The RSA Conference: Asia Pacific & Japan 2016 concluded last July 22nd in the majestic Marina Bay Sands hotel here in Singapore.
Traditionally, my team helps in the Fortinet exhibit booth to assist with FortiGuard-related inquiries. However this time, I was lucky to have been granted a full conference pass so I got access to the presentations, free snacks, free lunch, and more importantly, free desserts.
While I would love to talk more about the desserts, there were many great talks at RSA this year that were enlightening in terms of where we stand today in the IT security field that I need to discuss.
In this post, I am reviewing the four topics that resonated with me the most.
In this presentation, Chris Richter, Senior Vice President of Level 3 Communications’ Global Security Services, talked about the importance of achieving balance in Security through threat intelligence collaboration, governance, and the effective use of technology and InfoSec budgets. Obviously, this talk was directed at a Chief Security Officer (CSO) or similar level position, but it was interesting to know that 45% of the total IT budget of many companies today is spent on data security. That’s almost half!
Richter also talked about case studies of several attacks, namely, the Angler Exploit Kit, an SSH Brute Force Attack, PoSeidon, and the Kaiten DoS Bot, and how they used the threat intelligence they collected to successfully disable the infrastructure of these attacks. Threat intelligence in action, eh?
You can download the full presentation here.
As a security researcher, this topic from Marcin Siedlarz and Kristen Dennesen, Senior Threat Intelligence Analysts from FireEye, Inc., raised an interesting point. In this presentation they reviewed some case studies of various Advanced Persistent Threat (APT) groups, and how they reacted when their malicious operations were publicized through APT campaign reports.
This got me thinking about how security researchers’ efforts on exposing threat actors’ operations is always a double-edged sword. While it allows cyber-defenders to update their defences, it also has the adverse effect of alerting threat actors to update their infrastructure and methodologies in order to remain undetected. Exposure is a balancing act, and security researchers need to weigh the benefits of publicizing an attack versus the possibility of threat actors shifting their tactics to continue to evade detection.
If you ask me, it’s all about timing. If there is a possibility of disrupting a malicious operation, then it’s best to keep the information private in the meantime until the disruption is over. If otherwise not possible, and after careful assessment and looking at various options, then publicizing the information as soon as possible would be most beneficial to the security community.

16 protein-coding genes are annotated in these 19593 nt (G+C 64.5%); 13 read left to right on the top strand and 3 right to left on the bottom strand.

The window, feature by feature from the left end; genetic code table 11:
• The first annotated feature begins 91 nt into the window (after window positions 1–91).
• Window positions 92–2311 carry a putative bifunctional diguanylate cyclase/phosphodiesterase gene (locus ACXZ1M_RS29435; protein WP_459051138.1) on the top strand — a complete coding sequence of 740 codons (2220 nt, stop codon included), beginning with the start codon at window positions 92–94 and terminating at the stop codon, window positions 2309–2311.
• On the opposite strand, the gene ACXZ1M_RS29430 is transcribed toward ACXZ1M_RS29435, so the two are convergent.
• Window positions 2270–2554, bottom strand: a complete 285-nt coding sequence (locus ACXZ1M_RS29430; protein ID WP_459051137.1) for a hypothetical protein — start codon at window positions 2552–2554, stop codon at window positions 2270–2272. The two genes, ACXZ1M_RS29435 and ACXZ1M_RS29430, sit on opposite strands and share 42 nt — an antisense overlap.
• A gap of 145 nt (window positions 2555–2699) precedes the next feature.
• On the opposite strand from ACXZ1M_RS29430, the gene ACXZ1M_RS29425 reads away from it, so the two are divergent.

It is important to note that there is a high chance that threat actors’ tactics, techniques, and procedures (TTPs), even when not publicized, are going to be updated at some point. It is not uncommon for APT actors, for instance, to use new tools for their operations over time.
The important thing is that we disseminate our findings at the time when it is most advantageous, as information sharing, I believe, is the fastest way to enable appropriate defences to the security community at large.
The full presentation for this topic is available here.
In this keynote talk, Bruce Schneier, Chief Technology Officer of Resilient and security technologist, talked about the explosion of Internet of Things (IoTs) and its implications to the physical world. These days, more and more devices are coming online, and where there are Internet-connected devices, threats follow. Schneier said, “When you start having things that affect the world, the effects of a security breach are much greater. They’re an actual risk to life and property.”
In fact, this is already happening now, and one good example is the impact on Industrial Control Systems (ICS). Just last December, 2015, we saw the first confirmed hacker-caused power outage in the Ukraine. Now that more IOTs are being deployed, it exposes a larger attack surface with which to target consumers, with consequences that may be grimmer than an infected PC or smart phone.
On the whole, I think this is inevitable. It has already started happening, and this is the direction of technology – while providing us with a more efficient life, it brings its own, new risks. It is important, however, that we understand these risks in order to help us make better decisions moving forward as consumers of IOT, as manufacturers of IOT devices, as government officials involved in developing computing systems policies, and as human beings.
You can read more about this topic here.
As usual, the Fortinet talk was also very timely, focusing on the risks being created by the growth of IoT. This talk, by Fortinet’s very own Chief Security Strategist, Tyson Macaulay provided more in-depth information about IoT than Schneier did. Macaulay talked about current IoT trends, security, and the management of risks that accompanies them.
You can get the entire “IoT Security and Risk Management” presentation here.
As Bruce Schneier once said, “Security is a process, not a product.” It is not something that is achieved; rather it is something that is maintained and improved over time. Events such as this RSA Conference are a good opportunity to learn new ideas and see what our current options are to improve security.
You can find a copy of all the RSA Conference Asia Pacific & Japan 2016 presentations below:
All available downloads and media can be found at the following link:
Big thanks to Fortinet’s Marketing Team for the invitation!
-= FortiGuard Lion Team =-